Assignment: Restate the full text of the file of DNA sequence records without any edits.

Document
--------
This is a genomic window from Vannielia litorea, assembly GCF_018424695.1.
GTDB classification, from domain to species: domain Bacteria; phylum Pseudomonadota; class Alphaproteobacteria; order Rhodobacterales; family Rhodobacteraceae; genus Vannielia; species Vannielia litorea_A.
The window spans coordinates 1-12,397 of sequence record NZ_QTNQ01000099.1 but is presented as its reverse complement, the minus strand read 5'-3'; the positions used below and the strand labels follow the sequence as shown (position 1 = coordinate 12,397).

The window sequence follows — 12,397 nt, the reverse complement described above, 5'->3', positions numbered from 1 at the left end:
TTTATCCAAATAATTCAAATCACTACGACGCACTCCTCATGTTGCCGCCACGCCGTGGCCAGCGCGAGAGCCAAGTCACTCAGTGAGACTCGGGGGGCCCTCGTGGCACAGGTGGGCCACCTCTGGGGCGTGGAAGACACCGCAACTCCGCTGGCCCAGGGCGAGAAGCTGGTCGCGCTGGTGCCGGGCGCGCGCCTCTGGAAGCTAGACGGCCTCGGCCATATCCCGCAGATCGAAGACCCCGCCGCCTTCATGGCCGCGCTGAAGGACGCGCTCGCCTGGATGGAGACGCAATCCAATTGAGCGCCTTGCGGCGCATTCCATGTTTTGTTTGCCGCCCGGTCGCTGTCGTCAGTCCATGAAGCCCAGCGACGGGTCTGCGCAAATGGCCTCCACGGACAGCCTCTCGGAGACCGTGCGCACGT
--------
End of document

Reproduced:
This is a genomic window from Vannielia litorea, assembly GCF_018424695.1.
GTDB classification, from domain to species: domain Bacteria; phylum Pseudomonadota; class Alphaproteobacteria; order Rhodobacterales; family Rhodobacteraceae; genus Vannielia; species Vannielia litorea_A.
The window spans coordinates 1-12,397 of sequence record NZ_QTNQ01000099.1 but is presented as its reverse complement, the minus strand read 5'-3'; the positions used below and the strand labels follow the sequence as shown (position 1 = coordinate 12,397).

The window sequence follows — 12,397 nt, the reverse complement described above, 5'->3', positions numbered from 1 at the left end:
TTTATCCAAATAATTCAAATCACTACGACGCACTCCTCATGTTGCCGCCACGCCGTGGCCAGCGCGAGAGCCAAGTCACTCAGTGAGACTCGGGGGGCCCTCGTGGCACAGGTGGGCCACCTCTGGGGCGTGGAAGACACCGCAACTCCGCTGGCCCAGGGCGAGAAGCTGGTCGCGCTGGTGCCGGGCGCGCGCCTCTGGAAGCTAGACGGCCTCGGCCATATCCCGCAGATCGAAGACCCCGCCGCCTTCATGGCCGCGCTGAAGGACGCGCTCGCCTGGATGGAGACGCAATCCAATTGAGCGCCTTGCGGCGCATTCCATGTTTTGTTTGCCGCCCGGTCGCTGTCGTCAGTCCATGAAGCCCAGCGACGGGTCTGCGCAAATGGCCTCCACGGACAGCCTCTCGGAGACCGTGCGCACGT